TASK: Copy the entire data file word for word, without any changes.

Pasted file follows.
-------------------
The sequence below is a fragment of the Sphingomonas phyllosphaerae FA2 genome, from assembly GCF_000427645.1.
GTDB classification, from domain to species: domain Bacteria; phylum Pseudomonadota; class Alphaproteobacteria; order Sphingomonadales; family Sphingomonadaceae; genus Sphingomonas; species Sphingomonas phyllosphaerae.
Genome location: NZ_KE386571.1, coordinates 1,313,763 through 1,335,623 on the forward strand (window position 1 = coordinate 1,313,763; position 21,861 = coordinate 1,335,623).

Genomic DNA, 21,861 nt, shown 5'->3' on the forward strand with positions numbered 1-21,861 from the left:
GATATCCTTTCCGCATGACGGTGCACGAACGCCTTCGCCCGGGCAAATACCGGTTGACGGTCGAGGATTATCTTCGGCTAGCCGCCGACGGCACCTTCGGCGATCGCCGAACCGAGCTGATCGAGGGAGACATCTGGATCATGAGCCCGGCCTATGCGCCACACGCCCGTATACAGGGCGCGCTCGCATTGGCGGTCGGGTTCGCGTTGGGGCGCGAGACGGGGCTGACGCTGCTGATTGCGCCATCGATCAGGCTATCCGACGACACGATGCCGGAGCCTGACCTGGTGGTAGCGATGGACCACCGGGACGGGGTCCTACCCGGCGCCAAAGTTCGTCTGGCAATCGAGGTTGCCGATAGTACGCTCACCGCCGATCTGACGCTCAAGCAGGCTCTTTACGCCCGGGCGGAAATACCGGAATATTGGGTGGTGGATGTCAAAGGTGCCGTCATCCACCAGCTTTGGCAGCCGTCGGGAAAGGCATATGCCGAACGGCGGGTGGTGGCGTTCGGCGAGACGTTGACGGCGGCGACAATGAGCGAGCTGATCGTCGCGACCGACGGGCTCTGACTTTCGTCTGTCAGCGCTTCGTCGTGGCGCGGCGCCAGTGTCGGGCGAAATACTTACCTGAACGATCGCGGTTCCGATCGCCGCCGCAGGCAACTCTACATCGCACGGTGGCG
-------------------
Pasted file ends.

The sequence below is a fragment of the Sphingomonas phyllosphaerae FA2 genome, from assembly GCF_000427645.1.
GTDB classification, from domain to species: domain Bacteria; phylum Pseudomonadota; class Alphaproteobacteria; order Sphingomonadales; family Sphingomonadaceae; genus Sphingomonas; species Sphingomonas phyllosphaerae.
Genome location: NZ_KE386571.1, coordinates 1,313,763 through 1,335,623 on the forward strand (window position 1 = coordinate 1,313,763; position 21,861 = coordinate 1,335,623).

Genomic DNA, 21,861 nt, shown 5'->3' on the forward strand with positions numbered 1-21,861 from the left:
GATATCCTTTCCGCATGACGGTGCACGAACGCCTTCGCCCGGGCAAATACCGGTTGACGGTCGAGGATTATCTTCGGCTAGCCGCCGACGGCACCTTCGGCGATCGCCGAACCGAGCTGATCGAGGGAGACATCTGGATCATGAGCCCGGCCTATGCGCCACACGCCCGTATACAGGGCGCGCTCGCATTGGCGGTCGGGTTCGCGTTGGGGCGCGAGACGGGGCTGACGCTGCTGATTGCGCCATCGATCAGGCTATCCGACGACACGATGCCGGAGCCTGACCTGGTGGTAGCGATGGACCACCGGGACGGGGTCCTACCCGGCGCCAAAGTTCGTCTGGCAATCGAGGTTGCCGATAGTACGCTCACCGCCGATCTGACGCTCAAGCAGGCTCTTTACGCCCGGGCGGAAATACCGGAATATTGGGTGGTGGATGTCAAAGGTGCCGTCATCCACCAGCTTTGGCAGCCGTCGGGAAAGGCATATGCCGAACGGCGGGTGGTGGCGTTCGGCGAGACGTTGACGGCGGCGACAATGAGCGAGCTGATCGTCGCGACCGACGGGCTCTGACTTTCGTCTGTCAGCGCTTCGTCGTGGCGCGGCGCCAGTGTCGGGCGAAATACTTACCTGAACGATCGCGGTTCCGATCGCCGCCGCAGGCAACTCTACATCGCACGGTGGCG